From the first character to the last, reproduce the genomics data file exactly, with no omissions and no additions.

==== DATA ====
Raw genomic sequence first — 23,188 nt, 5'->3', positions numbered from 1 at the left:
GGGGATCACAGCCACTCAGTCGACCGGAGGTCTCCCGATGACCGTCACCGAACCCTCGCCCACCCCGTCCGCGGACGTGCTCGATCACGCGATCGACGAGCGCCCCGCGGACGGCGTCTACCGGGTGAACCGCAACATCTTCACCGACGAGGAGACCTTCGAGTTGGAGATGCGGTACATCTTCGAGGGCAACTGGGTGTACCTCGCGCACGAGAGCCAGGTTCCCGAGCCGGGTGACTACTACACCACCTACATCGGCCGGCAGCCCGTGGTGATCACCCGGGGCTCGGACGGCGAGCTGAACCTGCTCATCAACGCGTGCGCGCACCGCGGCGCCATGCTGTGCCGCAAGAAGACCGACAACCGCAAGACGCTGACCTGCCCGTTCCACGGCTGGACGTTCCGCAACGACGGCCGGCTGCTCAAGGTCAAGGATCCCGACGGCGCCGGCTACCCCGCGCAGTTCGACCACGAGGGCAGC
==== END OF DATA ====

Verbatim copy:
Raw genomic sequence first — 23,188 nt, 5'->3', positions numbered from 1 at the left:
GGGGATCACAGCCACTCAGTCGACCGGAGGTCTCCCGATGACCGTCACCGAACCCTCGCCCACCCCGTCCGCGGACGTGCTCGATCACGCGATCGACGAGCGCCCCGCGGACGGCGTCTACCGGGTGAACCGCAACATCTTCACCGACGAGGAGACCTTCGAGTTGGAGATGCGGTACATCTTCGAGGGCAACTGGGTGTACCTCGCGCACGAGAGCCAGGTTCCCGAGCCGGGTGACTACTACACCACCTACATCGGCCGGCAGCCCGTGGTGATCACCCGGGGCTCGGACGGCGAGCTGAACCTGCTCATCAACGCGTGCGCGCACCGCGGCGCCATGCTGTGCCGCAAGAAGACCGACAACCGCAAGACGCTGACCTGCCCGTTCCACGGCTGGACGTTCCGCAACGACGGCCGGCTGCTCAAGGTCAAGGATCCCGACGGCGCCGGCTACCCCGCGCAGTTCGACCACGAGGGCAGC